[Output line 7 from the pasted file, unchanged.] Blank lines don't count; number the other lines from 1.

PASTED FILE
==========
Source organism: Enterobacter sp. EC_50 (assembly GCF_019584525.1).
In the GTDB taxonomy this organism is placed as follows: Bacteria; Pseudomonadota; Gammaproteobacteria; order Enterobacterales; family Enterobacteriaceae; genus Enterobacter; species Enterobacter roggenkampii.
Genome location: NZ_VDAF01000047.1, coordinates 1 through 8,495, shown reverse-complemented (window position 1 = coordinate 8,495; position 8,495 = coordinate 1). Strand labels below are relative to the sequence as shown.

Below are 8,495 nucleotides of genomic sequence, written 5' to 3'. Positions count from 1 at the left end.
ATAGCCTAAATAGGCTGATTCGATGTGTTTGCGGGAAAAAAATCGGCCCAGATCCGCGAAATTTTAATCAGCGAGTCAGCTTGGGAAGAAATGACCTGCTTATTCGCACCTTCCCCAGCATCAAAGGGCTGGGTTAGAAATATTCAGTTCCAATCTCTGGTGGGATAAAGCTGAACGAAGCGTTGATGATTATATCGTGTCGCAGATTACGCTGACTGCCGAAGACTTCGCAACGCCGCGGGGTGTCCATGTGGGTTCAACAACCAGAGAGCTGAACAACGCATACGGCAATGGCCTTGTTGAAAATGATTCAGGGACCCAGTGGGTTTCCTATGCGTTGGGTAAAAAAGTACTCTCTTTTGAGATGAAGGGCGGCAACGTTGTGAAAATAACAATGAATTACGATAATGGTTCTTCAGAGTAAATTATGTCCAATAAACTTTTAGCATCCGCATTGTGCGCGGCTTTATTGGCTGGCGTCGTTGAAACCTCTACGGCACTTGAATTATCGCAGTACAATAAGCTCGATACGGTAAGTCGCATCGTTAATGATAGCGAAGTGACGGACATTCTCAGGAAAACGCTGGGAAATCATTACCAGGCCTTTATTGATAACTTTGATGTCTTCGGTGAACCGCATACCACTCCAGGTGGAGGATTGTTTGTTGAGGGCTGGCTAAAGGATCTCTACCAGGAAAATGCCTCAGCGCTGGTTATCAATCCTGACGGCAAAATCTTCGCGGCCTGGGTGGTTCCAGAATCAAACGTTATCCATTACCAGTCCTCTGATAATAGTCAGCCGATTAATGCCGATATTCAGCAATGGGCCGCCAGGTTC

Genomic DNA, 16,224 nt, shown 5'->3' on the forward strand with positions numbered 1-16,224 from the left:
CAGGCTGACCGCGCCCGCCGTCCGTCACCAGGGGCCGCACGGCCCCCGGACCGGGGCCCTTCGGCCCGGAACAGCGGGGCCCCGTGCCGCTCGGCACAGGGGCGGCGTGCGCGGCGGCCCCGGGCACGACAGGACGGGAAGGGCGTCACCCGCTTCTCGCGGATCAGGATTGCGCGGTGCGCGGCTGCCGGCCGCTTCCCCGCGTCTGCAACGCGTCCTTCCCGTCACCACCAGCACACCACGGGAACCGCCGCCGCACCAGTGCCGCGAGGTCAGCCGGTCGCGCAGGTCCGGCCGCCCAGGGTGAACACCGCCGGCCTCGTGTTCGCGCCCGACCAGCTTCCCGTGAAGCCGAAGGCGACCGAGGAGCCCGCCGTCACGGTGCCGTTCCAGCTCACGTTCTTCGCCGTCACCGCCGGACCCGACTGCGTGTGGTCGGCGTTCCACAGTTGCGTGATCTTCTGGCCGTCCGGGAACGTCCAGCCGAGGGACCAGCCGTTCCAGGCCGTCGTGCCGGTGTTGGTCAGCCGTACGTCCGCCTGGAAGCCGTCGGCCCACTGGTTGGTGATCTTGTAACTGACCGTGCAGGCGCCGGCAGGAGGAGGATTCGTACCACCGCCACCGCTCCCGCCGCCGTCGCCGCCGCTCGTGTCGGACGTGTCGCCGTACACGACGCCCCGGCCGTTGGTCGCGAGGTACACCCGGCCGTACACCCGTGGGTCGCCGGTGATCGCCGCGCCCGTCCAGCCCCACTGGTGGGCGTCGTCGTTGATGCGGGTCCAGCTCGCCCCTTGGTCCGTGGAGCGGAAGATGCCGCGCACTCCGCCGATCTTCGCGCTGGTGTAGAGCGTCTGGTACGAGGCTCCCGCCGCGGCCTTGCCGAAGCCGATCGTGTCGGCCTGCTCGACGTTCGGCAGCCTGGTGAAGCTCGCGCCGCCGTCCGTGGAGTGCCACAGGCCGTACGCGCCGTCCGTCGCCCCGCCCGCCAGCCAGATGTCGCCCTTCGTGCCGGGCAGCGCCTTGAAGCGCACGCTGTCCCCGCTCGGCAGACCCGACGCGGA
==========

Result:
CAGGCTGACCGCGCCCGCCGTCCGTCACCAGGGGCCGCACGGCCCCCGGACCGGGGCCCTTCGGCCCGGAACAGCGGGGCCCCGTGCCGCTCGGCACAGGGGCGGCGTGCGCGGCGGCCCCGGGCACGACAGGACGGGAAGGGCGTCACCCGCTTCTCGCGGATCAGGATTGCGCGGTGCGCGGCTGCCGGCCGCTTCCCCGCGTCTGCAACGCGTCCTTCCCGTCACCACCAGCACACCACGGGAACCGCCGCCGCACCAGTGCCGCGAGGTCAGCCGGTCGCGCAGGTCCGGCCGCCCAGGGTGAACACCGCCGGCCTCGTGTTCGCGCCCGACCAGCTTCCCGTGAAGCCGAAGGCGACCGAGGAGCCCGCCGTCACGGTGCCGTTCCAGCTCACGTTCTTCGCCGTCACCGCCGGACCCGACTGCGTGTGGTCGGCGTTCCACAGTTGCGTGATCTTCTGGCCGTCCGGGAACGTCCAGCCGAGGGACCAGCCGTTCCAGGCCGTCGTGCCGGTGTTGGTCAGCCGTACGTCCGCCTGGAAGCCGTCGGCCCACTGGTTGGTGATCTTGTAACTGACCGTGCAGGCGCCGGCAGGAGGAGGATTCGTACCACCGCCACCGCTCCCGCCGCCGTCGCCGCCGCTCGTGTCGGACGTGTCGCCGTACACGACGCCCCGGCCGTTGGTCGCGAGGTACACCCGGCCGTACACCCGTGGGTCGCCGGTGATCGCCGCGCCCGTCCAGCCCCACTGGTGGGCGTCGTCGTTGATGCGGGTCCAGCTCGCCCCTTGGTCCGTGGAGCGGAAGATGCCGCGCACTCCGCCGATCTTCGCGCTGGTGTAGAGCGTCTGGTACGAGGCTCCCGCCGCGGCCTTGCCGAAGCCGATCGTGTCGGCCTGCTCGACGTTCGGCAGCCTGGTGAAGCTCGCGCCGCCGTCCGTGGAGTGCCACAGGCCGTACGCGCCGTCCGTCGCCCCGCCCGCCAGCCAGATGTCGCCCTTCGTGCCGGGCAGCGCCTTGAAGCGCACGCTGTCCCCGCTCGGCAGACCCGACGCGGA